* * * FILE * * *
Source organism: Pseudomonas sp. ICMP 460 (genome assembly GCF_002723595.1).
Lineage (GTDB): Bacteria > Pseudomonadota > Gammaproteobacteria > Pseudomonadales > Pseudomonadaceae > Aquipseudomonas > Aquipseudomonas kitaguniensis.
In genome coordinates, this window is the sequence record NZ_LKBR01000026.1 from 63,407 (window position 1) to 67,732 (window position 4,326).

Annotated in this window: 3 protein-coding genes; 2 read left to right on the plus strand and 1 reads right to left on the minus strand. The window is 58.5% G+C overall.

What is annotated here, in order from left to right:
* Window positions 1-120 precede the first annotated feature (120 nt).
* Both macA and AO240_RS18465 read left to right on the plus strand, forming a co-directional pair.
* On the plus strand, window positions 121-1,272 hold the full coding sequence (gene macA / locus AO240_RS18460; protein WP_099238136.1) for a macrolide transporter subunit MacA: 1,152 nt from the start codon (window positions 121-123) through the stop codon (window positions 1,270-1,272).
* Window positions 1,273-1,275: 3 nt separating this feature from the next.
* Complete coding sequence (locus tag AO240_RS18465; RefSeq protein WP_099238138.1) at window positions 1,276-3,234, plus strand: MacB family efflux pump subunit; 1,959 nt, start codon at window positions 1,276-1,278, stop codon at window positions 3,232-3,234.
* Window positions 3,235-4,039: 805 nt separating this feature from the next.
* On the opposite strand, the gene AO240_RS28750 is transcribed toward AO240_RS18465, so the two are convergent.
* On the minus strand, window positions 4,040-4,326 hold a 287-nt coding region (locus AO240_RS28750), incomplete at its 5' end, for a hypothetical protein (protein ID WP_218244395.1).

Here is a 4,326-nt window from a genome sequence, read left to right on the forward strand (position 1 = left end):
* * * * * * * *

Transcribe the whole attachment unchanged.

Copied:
Source organism: Pseudomonas sp. ICMP 460 (genome assembly GCF_002723595.1).
Lineage (GTDB): Bacteria > Pseudomonadota > Gammaproteobacteria > Pseudomonadales > Pseudomonadaceae > Aquipseudomonas > Aquipseudomonas kitaguniensis.
In genome coordinates, this window is the sequence record NZ_LKBR01000026.1 from 63,407 (window position 1) to 67,732 (window position 4,326).

Annotated in this window: 3 protein-coding genes; 2 read left to right on the plus strand and 1 reads right to left on the minus strand. The window is 58.5% G+C overall.

What is annotated here, in order from left to right:
* Window positions 1-120 precede the first annotated feature (120 nt).
* Both macA and AO240_RS18465 read left to right on the plus strand, forming a co-directional pair.
* On the plus strand, window positions 121-1,272 hold the full coding sequence (gene macA / locus AO240_RS18460; protein WP_099238136.1) for a macrolide transporter subunit MacA: 1,152 nt from the start codon (window positions 121-123) through the stop codon (window positions 1,270-1,272).
* Window positions 1,273-1,275: 3 nt separating this feature from the next.
* Complete coding sequence (locus tag AO240_RS18465; RefSeq protein WP_099238138.1) at window positions 1,276-3,234, plus strand: MacB family efflux pump subunit; 1,959 nt, start codon at window positions 1,276-1,278, stop codon at window positions 3,232-3,234.
* Window positions 3,235-4,039: 805 nt separating this feature from the next.
* On the opposite strand, the gene AO240_RS28750 is transcribed toward AO240_RS18465, so the two are convergent.
* On the minus strand, window positions 4,040-4,326 hold a 287-nt coding region (locus AO240_RS28750), incomplete at its 5' end, for a hypothetical protein (protein ID WP_218244395.1).

Here is a 4,326-nt window from a genome sequence, read left to right on the forward strand (position 1 = left end):